It may well be that recently climate science has ventured more into statistical methods more recently and that the necessary minimum standards of this field have not come across with it. But this creates a serious problem in the trust in the data. If a data set cannot be replicated or traced, including both accepted AND rejected data sets, it should not be viewed as an unbiased estimate. Hence my discussion on Study Protocols in comment #12 of “Jacoby’s “Lost” Gaspé Cedars”.

    I also recognise that effectiveness of configuration control does vary between scientists and often certain individuals are better than others. It makes me suspicious that almost all of the hockey team seem to lean on one side of that particular fence.

    Last comment – with respect to mad cow disease, do you remember the media headlines that nvCJD was going to become endemic in the UK, how we were just on the leading edge of a bell curve, with wild projections of death tolls in years to come due to long incubation periods etc. etc. I can’t help but make comparisons with the climate change lobby. Those predictions never did come true, and the total level of all CJD deaths remains at a similar level to which it always did. nvCJD was never formally linked to BSE, although there was some circumstantial evidence to support the hypothesis, there are now stories of possible nvCJD cases dating back to the 1970s. These stories (“oh actually we were wrong, there is no crisis”) never did make the headlines as well as the “we’re all doomed” stories did. My suspicion is that climate change will follow a similar path.

  22. Michael Jankowski
    Posted Apr 27, 2005 at 11:26 AM | Permalink

    Paul,

    I don’t know where you’re at, but here in the U.S., all graduate school labor is cheap labor! In some cases, it borders on slave labor :) It was bioremediation studies that I was involved in – feasibility, rates of degradation, identifying metabolites/end-products, etc. And the people funding the project weren’t the ones concerned with being thorough – it was my professor/research advisor, my thesis committee, my department, and the university (and, of course, peer-reviews from journals for publication and organizations for presentations). The funding people were more interested in graphs and presentations about the research. They were essentially lay-people who didn’t have the first clue about the importance of things like duplication, replication, statistical significance, etc.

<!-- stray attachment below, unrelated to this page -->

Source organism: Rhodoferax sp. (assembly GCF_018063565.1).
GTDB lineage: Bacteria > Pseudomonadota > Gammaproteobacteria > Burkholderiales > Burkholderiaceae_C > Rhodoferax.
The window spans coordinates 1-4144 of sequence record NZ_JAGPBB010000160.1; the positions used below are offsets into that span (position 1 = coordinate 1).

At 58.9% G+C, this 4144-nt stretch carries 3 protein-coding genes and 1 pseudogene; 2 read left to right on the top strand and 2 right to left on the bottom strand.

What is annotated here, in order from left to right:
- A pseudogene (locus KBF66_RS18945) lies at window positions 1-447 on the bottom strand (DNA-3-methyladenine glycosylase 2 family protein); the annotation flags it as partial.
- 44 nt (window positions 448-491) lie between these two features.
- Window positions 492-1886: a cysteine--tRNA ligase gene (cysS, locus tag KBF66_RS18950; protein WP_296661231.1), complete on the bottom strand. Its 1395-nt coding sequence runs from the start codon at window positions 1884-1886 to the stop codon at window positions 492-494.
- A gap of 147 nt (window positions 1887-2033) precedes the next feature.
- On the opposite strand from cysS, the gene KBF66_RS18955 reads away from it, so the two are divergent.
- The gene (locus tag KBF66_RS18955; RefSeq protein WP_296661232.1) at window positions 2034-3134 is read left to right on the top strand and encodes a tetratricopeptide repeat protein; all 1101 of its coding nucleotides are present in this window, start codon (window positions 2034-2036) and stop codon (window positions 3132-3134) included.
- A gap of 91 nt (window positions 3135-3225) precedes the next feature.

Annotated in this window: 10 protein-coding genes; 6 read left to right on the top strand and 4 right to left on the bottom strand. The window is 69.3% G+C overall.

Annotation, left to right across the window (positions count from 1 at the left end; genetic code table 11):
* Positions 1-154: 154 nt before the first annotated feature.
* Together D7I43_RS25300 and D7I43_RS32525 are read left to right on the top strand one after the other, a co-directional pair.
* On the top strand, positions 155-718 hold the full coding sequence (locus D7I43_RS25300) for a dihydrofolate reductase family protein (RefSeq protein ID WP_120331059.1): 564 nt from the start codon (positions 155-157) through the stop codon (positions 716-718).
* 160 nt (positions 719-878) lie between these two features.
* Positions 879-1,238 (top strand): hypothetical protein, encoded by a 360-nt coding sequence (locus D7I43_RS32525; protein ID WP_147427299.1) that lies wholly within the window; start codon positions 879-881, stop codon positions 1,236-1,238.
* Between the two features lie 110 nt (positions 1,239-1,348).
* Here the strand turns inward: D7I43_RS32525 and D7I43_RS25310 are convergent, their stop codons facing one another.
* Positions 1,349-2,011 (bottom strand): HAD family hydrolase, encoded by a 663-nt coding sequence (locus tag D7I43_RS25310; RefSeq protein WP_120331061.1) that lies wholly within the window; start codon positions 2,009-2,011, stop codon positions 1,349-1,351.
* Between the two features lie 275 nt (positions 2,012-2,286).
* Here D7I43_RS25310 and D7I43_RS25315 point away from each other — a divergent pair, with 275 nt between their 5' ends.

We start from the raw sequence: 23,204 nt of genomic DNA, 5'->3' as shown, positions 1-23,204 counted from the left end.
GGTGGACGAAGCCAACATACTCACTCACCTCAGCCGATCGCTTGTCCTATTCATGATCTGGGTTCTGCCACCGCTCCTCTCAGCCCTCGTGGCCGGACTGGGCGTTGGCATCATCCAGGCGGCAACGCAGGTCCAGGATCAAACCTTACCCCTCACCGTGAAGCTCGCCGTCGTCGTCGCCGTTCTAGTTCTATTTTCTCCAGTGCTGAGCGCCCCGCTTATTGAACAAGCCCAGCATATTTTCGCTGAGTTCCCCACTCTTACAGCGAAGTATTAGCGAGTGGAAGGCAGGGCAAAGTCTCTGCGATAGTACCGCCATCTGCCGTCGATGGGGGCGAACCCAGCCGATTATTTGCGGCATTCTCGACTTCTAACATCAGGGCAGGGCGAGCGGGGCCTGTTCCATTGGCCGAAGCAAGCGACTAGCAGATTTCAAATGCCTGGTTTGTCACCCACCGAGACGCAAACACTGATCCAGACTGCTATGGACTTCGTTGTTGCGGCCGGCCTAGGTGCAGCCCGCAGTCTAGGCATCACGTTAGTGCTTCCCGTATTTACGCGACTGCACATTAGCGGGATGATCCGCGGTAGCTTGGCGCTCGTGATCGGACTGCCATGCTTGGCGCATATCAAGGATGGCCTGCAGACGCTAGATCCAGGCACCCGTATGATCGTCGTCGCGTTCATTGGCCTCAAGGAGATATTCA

I am not naive enough to think science dictates public policy. I happen to find this to be a tremendous flaw.

  23. Spence_UK
    Posted Apr 27, 2005 at 2:22 PM | Permalink

    Oops more mistakes on my part!

    In comment #21, I start by saying I’m responding to comment #12, when in fact I am (hopefully obviously…) responding to Paul’s comment #13. If only I could get my comments peer reviewed(tm) before posting they would clearly be “climate change” perfect. ;)

  24. Peter Hearnden
    Posted Apr 27, 2005 at 3:33 PM | Permalink

    #21 Spence

    I’ve had doubt about mad cow disease for some time. Clear something *did* infect (if a CJD can infect?) the UK dairy herd. It was a very nasty CJD, almost certainly caused by feeding ruminats rendered sheep in the 80’s, I seem to remember controls on such practices were relaxed? Did this nasty CJD pass to people? I think the jury is more out than it was over whether a lot of people are susceptable to it.

    That said I’m as convinced about the rightness of ghg thoery, of our measurement of CO2/temperature increase, and of the likely outcome this century as I have ever been.

    You most now decide whether to describe me as open or closed minded. Best of luck :)

  25. John G. Bell
    Posted Apr 27, 2005 at 5:58 PM | Permalink

    #22 Paul, Science is amoral. Wouldn’t it be better if science informed, not dictated public policy? No one here wants eugenics. Being a slave to science would be hell. Dictates was too strong a word right? Otherwise I’m with you.

  26. John Hunter
    Posted Apr 27, 2005 at 6:24 PM | Permalink

    Steve: as regards posting #12, you once again respond to my (quite reasonable) previous requests for “disclosure” of the identity of one of your workers with insulting innuendo. You say that “he does not have independent means and is worried about repercussions from people like you”. If you have any evidence that I have used or would use such information in an underhand way then please provide it — otherwise please retract your suggestion.

    You also say “I presume that you are unable to criticize any scientific comments made here or else you would have.” Your memory may be poor, but you should at least be able to recall a reasonably protracted discussion we had concerning your confusion of PCs with actual reconstructions. In this regard, perhaps you would like to comment on the following statement from the “2005 Index of Leading Environmental Indicators” at http://www.pacificresearch.org, which says:

    “Scientists have shown that the process used to generate Mann’s graph would generate the same result from any series of random numbers.”